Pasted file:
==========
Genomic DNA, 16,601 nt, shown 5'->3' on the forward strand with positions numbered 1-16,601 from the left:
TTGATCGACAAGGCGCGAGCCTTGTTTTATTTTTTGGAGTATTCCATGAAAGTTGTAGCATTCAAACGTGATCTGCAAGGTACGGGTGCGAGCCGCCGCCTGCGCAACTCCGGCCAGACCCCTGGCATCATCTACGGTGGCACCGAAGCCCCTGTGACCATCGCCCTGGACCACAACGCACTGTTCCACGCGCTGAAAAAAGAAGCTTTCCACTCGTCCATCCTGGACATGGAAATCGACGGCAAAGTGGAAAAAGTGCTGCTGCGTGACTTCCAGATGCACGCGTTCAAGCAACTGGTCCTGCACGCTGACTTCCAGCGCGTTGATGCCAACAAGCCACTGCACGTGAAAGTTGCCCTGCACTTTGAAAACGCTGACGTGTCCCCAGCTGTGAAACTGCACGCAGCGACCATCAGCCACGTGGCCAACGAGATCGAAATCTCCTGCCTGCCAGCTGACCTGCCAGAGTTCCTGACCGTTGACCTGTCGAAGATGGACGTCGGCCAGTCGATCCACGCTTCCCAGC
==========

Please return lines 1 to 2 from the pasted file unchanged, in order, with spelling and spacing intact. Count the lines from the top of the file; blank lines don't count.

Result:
Genomic DNA, 16,601 nt, shown 5'->3' on the forward strand with positions numbered 1-16,601 from the left:
TTGATCGACAAGGCGCGAGCCTTGTTTTATTTTTTGGAGTATTCCATGAAAGTTGTAGCATTCAAACGTGATCTGCAAGGTACGGGTGCGAGCCGCCGCCTGCGCAACTCCGGCCAGACCCCTGGCATCATCTACGGTGGCACCGAAGCCCCTGTGACCATCGCCCTGGACCACAACGCACTGTTCCACGCGCTGAAAAAAGAAGCTTTCCACTCGTCCATCCTGGACATGGAAATCGACGGCAAAGTGGAAAAAGTGCTGCTGCGTGACTTCCAGATGCACGCGTTCAAGCAACTGGTCCTGCACGCTGACTTCCAGCGCGTTGATGCCAACAAGCCACTGCACGTGAAAGTTGCCCTGCACTTTGAAAACGCTGACGTGTCCCCAGCTGTGAAACTGCACGCAGCGACCATCAGCCACGTGGCCAACGAGATCGAAATCTCCTGCCTGCCAGCTGACCTGCCAGAGTTCCTGACCGTTGACCTGTCGAAGATGGACGTCGGCCAGTCGATCCACGCTTCCCAGC